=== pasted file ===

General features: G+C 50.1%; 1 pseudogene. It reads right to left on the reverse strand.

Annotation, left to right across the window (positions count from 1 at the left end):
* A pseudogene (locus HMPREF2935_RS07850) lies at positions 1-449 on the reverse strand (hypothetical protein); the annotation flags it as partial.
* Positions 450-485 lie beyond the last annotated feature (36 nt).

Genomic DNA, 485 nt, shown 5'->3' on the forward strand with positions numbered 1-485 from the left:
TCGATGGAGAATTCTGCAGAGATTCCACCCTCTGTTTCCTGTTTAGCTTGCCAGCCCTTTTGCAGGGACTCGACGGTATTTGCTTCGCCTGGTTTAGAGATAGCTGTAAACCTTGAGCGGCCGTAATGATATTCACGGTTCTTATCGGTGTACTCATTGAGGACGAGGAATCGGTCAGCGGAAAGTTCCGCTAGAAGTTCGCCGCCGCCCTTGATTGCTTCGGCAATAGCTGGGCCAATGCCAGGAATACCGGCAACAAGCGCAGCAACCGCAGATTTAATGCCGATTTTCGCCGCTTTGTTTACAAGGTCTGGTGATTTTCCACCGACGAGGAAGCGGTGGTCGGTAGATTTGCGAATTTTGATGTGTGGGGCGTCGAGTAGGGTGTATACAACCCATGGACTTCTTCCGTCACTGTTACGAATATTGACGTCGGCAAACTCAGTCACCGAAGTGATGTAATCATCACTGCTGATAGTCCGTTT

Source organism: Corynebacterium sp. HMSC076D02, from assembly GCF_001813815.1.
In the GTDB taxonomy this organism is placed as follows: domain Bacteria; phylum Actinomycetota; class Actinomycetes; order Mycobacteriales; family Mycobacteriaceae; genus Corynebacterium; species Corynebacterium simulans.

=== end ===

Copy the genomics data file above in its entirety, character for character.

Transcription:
General features: G+C 50.1%; 1 pseudogene. It reads right to left on the reverse strand.

Annotation, left to right across the window (positions count from 1 at the left end):
* A pseudogene (locus HMPREF2935_RS07850) lies at positions 1-449 on the reverse strand (hypothetical protein); the annotation flags it as partial.
* Positions 450-485 lie beyond the last annotated feature (36 nt).

Genomic DNA, 485 nt, shown 5'->3' on the forward strand with positions numbered 1-485 from the left:
TCGATGGAGAATTCTGCAGAGATTCCACCCTCTGTTTCCTGTTTAGCTTGCCAGCCCTTTTGCAGGGACTCGACGGTATTTGCTTCGCCTGGTTTAGAGATAGCTGTAAACCTTGAGCGGCCGTAATGATATTCACGGTTCTTATCGGTGTACTCATTGAGGACGAGGAATCGGTCAGCGGAAAGTTCCGCTAGAAGTTCGCCGCCGCCCTTGATTGCTTCGGCAATAGCTGGGCCAATGCCAGGAATACCGGCAACAAGCGCAGCAACCGCAGATTTAATGCCGATTTTCGCCGCTTTGTTTACAAGGTCTGGTGATTTTCCACCGACGAGGAAGCGGTGGTCGGTAGATTTGCGAATTTTGATGTGTGGGGCGTCGAGTAGGGTGTATACAACCCATGGACTTCTTCCGTCACTGTTACGAATATTGACGTCGGCAAACTCAGTCACCGAAGTGATGTAATCATCACTGCTGATAGTCCGTTT

Source organism: Corynebacterium sp. HMSC076D02, from assembly GCF_001813815.1.
In the GTDB taxonomy this organism is placed as follows: domain Bacteria; phylum Actinomycetota; class Actinomycetes; order Mycobacteriales; family Mycobacteriaceae; genus Corynebacterium; species Corynebacterium simulans.